Developer Tim Johnson will transform the Prairie State Bank building into a 32-room hotel

The Augusta Planning Commission unanimously approved a conditional use permit allowing the construction of a boutique-style hotel in the former Emprise Bank building in downtown Augusta.

The proposal by developer Tim Johnson would transform the bank building into a 32-room hotel. The only concerns raised by the planning commission had to do with parking in the downtown area.

Architect Bill Morris is working on the design for the new facility. He said the plan would be to use the city parking lot to the east of the building for the primary parking facility. Currently, there are 36 stalls in that lot, of which about 12-15 are used during the day by downtown residents and business owners.

“The downtown area has a history of public parking,” Morris said. “This wouldn’t impinge on downtown parking more than historical uses of the building.”

At one point, the building was owned by Prairie State Bank and was home to several dozen employees who all parked downtown.

City Manager Josh Shaw said with any downtown development, parking will be an issue in Augusta or any other downtown area.

“With a mixed-use district, downtown parking will always be hard,” Shaw said. “But this use will be no different than in the past, except that it might actually be better because of the transitional nature of the customers.”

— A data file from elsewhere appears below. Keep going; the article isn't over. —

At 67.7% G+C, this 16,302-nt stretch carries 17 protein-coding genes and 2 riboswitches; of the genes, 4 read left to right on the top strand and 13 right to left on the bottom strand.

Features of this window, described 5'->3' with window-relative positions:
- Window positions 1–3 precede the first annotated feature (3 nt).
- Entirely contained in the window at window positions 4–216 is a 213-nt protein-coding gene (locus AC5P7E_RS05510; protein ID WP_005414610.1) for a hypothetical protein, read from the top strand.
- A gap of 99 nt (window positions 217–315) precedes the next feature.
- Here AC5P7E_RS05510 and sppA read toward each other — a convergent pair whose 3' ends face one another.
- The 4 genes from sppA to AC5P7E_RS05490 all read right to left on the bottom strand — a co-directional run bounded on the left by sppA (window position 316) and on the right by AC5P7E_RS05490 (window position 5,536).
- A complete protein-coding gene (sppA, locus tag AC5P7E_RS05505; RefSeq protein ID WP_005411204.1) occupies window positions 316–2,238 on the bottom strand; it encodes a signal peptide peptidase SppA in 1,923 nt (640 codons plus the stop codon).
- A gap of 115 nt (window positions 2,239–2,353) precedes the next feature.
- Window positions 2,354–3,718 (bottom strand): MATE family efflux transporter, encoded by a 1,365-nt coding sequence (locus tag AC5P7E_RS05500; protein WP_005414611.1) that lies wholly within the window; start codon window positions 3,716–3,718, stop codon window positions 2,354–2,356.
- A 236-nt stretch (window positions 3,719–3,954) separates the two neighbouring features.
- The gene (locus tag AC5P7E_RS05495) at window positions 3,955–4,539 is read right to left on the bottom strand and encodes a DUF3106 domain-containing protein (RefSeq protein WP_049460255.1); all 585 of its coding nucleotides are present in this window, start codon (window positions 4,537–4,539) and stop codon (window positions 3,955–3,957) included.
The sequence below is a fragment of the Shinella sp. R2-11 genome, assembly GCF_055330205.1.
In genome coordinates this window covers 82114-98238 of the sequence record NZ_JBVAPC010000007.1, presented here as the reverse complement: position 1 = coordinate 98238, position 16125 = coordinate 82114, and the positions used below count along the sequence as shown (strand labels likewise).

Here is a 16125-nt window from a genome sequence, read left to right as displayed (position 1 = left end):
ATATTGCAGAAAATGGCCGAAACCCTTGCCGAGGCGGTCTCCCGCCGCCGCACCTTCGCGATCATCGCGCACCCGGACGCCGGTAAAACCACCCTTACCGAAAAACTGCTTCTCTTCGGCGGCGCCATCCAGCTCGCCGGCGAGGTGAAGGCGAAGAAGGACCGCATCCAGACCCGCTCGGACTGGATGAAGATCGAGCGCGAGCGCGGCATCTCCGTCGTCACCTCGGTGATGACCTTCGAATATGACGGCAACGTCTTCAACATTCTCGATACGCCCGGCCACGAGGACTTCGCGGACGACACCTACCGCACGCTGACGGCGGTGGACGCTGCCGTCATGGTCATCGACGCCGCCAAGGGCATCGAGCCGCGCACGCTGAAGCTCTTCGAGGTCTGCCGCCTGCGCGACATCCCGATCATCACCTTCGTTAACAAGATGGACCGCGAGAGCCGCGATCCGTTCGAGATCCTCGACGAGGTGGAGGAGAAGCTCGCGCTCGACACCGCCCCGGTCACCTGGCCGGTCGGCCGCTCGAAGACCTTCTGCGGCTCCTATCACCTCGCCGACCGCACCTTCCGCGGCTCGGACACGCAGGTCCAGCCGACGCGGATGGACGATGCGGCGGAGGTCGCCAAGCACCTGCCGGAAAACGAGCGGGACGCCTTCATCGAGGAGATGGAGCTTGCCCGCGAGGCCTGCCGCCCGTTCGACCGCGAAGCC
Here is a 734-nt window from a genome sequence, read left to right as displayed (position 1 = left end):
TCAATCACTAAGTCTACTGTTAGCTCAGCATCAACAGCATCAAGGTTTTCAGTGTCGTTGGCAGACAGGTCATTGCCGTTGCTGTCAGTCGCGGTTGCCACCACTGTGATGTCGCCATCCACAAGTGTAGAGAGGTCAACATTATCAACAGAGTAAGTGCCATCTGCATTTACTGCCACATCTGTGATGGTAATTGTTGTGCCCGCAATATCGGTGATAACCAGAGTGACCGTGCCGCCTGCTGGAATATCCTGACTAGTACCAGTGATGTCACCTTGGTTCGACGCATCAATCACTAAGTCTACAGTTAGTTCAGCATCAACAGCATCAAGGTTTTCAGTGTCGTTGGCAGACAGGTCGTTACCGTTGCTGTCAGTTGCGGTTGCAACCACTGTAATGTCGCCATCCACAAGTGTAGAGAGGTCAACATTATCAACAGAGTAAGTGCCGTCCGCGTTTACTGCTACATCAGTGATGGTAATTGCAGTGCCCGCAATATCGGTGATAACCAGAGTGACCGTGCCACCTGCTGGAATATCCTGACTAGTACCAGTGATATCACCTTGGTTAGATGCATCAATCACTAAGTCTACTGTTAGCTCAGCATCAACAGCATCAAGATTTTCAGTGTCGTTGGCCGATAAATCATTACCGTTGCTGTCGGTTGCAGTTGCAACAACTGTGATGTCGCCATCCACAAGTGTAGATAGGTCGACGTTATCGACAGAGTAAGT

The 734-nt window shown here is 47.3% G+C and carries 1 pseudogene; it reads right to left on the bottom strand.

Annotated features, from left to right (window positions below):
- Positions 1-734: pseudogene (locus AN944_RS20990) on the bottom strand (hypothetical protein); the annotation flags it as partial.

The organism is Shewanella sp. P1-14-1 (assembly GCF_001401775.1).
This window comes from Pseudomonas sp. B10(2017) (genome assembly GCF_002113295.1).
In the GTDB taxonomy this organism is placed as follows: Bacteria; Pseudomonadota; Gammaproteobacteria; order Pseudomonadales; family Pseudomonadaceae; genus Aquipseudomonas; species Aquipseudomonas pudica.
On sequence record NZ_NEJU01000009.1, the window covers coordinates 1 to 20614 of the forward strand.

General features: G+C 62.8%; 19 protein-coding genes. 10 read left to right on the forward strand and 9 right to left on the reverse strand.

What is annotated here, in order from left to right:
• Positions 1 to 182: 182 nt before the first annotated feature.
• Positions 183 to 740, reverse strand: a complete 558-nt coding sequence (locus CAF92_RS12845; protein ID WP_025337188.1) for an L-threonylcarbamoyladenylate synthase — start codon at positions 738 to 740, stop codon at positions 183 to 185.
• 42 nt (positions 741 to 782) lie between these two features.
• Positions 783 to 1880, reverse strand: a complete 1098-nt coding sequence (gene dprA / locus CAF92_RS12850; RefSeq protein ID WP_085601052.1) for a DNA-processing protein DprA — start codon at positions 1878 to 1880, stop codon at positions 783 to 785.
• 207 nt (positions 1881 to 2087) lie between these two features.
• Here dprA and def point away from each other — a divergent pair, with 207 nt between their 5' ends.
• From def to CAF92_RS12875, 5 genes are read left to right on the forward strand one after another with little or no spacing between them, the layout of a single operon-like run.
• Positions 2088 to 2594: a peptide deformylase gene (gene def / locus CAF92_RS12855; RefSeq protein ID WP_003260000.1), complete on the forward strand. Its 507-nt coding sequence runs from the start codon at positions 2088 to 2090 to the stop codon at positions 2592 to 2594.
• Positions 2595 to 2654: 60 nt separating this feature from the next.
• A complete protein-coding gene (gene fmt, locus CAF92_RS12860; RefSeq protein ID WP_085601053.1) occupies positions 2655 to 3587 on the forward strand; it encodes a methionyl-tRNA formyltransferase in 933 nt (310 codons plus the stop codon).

Two downtown business owners came to Monday morning’s meeting to express support for the plan.

Kelly Modlin said he supported the hotel project.

“This would be a big thing for downtown Augusta,” Modlin said. “A business like that will draw more businesses and people downtown.”

Mike Martin and Matt Malone, who own an adjacent business, were in attendance.

“I would echo what Kelly said,” said Malone, also a Ward Four City councilor. “I’m glad we have gotten the downtown area where we want it. I want to see something like this that will bring people downtown.”

Shaw said the only way to handle the parking situation differently is to go to limited-time parking or metered parking downtown. He said that puts the responsibility and cost for enforcement back on the city. But that is only one concern.

“If we start writing a bunch of tickets to people parked downtown, that only makes the argument that we aren’t business friendly stronger,” Shaw said.

Shaw said a conditional use permit is not outside the scope of the ordinance controlling how downtown buildings may be used. One of the uses prescribed for buildings downtown is a bed and breakfast. Shaw said that was close to a hotel and especially the type of hotel being proposed.

Rick Blue made a motion to approve the conditional use permit and it passed unanimously 5-0 with two members absent.

Kent Bush can be reached at